The debate over health care in the US reached another peak/valley this week (depending on your perspective on the vote). Since our Torah reading this week includes some of the most critical moral teachings our tradition has to offer, I thought it would be worthwhile for us to explore our sources to answer a few key questions:
What, if any, are the resources or benefits that a community is obligated to provide for its inhabitants? As we will see, such a list exists, serving as a sort of Chamber of Commerce checklist for house hunters in Talmudic times. What can we learn about communal priorities from this list?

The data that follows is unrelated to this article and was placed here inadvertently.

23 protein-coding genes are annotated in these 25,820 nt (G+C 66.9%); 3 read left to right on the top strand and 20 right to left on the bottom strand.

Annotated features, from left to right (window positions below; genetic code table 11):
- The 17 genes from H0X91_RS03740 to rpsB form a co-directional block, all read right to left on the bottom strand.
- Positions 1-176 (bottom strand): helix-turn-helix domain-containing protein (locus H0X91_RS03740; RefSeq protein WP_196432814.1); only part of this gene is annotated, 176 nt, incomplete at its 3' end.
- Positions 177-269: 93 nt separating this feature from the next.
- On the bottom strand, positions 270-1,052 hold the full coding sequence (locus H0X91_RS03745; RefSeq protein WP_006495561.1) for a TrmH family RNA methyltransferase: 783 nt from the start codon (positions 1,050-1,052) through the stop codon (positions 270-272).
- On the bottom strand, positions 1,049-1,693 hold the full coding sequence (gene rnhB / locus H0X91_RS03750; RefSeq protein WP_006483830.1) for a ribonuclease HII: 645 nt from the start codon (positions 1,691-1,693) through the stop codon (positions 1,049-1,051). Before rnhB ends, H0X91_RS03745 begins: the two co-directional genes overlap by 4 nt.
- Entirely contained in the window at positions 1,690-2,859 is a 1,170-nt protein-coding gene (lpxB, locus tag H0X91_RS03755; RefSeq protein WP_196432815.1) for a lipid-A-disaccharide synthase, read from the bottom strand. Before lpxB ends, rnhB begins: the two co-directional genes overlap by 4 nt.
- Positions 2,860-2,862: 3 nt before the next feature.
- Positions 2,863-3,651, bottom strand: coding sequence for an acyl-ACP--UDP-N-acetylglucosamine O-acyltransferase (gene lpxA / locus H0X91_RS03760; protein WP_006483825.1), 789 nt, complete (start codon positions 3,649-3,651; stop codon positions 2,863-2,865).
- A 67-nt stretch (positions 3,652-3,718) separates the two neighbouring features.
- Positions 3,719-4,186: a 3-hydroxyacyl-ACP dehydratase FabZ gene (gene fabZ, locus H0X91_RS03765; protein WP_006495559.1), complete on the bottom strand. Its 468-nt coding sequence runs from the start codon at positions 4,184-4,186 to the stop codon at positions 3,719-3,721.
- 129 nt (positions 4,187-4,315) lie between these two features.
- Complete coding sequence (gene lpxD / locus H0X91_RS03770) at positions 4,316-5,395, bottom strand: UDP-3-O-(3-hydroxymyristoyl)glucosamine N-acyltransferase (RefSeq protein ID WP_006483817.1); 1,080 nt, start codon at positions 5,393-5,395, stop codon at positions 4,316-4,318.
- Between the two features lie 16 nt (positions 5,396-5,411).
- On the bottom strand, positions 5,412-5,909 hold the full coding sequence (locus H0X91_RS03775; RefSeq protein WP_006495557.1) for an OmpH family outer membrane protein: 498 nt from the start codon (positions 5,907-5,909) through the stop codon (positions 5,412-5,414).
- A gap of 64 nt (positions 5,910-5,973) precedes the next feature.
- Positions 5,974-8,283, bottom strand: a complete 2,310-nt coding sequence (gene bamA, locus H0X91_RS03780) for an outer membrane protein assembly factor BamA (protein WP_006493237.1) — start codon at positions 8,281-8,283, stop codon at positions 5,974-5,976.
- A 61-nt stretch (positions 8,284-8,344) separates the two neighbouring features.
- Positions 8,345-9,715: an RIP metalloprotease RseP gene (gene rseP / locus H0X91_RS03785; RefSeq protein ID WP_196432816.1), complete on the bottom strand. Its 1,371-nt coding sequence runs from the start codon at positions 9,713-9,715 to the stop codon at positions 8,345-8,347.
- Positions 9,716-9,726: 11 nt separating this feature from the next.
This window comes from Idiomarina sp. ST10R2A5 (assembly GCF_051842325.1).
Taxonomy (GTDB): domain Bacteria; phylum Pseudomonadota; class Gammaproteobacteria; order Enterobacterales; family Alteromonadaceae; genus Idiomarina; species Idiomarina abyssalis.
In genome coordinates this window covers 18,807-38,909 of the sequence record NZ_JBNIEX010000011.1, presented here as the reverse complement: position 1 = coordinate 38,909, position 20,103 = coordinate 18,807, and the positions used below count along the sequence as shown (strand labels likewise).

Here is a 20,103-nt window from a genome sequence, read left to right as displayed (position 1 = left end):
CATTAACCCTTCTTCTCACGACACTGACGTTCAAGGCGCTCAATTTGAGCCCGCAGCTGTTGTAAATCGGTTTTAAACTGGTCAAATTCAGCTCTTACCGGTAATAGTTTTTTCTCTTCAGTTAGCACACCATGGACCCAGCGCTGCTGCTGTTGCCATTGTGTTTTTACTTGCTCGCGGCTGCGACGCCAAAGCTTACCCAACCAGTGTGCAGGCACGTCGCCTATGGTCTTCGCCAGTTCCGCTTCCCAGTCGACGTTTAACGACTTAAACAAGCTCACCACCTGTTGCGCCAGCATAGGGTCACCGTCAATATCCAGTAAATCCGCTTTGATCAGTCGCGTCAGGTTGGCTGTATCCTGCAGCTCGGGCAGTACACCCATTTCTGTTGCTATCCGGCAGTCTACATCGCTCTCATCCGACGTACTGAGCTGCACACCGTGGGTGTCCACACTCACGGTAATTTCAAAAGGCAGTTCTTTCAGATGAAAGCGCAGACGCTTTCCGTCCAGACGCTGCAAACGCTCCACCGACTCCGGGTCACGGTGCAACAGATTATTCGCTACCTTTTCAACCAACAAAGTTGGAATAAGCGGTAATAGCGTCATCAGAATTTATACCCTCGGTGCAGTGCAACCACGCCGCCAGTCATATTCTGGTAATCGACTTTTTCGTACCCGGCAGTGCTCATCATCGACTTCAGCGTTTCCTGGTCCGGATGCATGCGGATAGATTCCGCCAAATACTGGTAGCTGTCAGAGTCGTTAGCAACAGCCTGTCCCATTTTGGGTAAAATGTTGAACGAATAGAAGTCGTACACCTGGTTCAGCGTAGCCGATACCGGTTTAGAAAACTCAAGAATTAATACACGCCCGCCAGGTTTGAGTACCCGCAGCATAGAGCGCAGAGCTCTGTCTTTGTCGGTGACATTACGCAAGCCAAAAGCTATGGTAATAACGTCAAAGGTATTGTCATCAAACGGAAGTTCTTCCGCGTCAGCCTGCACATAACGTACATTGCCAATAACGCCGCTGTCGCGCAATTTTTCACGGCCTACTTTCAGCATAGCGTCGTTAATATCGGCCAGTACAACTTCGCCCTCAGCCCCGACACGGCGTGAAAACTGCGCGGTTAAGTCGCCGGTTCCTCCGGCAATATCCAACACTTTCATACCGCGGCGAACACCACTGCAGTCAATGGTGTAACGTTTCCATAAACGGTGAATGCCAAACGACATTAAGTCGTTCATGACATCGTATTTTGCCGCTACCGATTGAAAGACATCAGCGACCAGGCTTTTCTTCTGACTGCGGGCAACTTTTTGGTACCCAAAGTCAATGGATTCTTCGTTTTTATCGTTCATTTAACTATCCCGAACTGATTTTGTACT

Second, given that resources are never unlimited, how should a community prioritize its commitments? Is there a hierarchy of recipients of services? Is there a hierarchy of values? Or should everyone be treated equally?
As always, we don’t expect Jewish law and values to dictate policy in this country. But Jews do have an obligation to know our tradition, and and encouraged to bring these values to the table where such critical societal questions are being raised. So on Shabbat morning, with phrases such as “Love your neighbor as yourself” (Leviticus 19:18) ringing in our ears, we’ll see how Jewish wisdom can inform this contemporary debate.
Wishing you a Shabbat Shalom,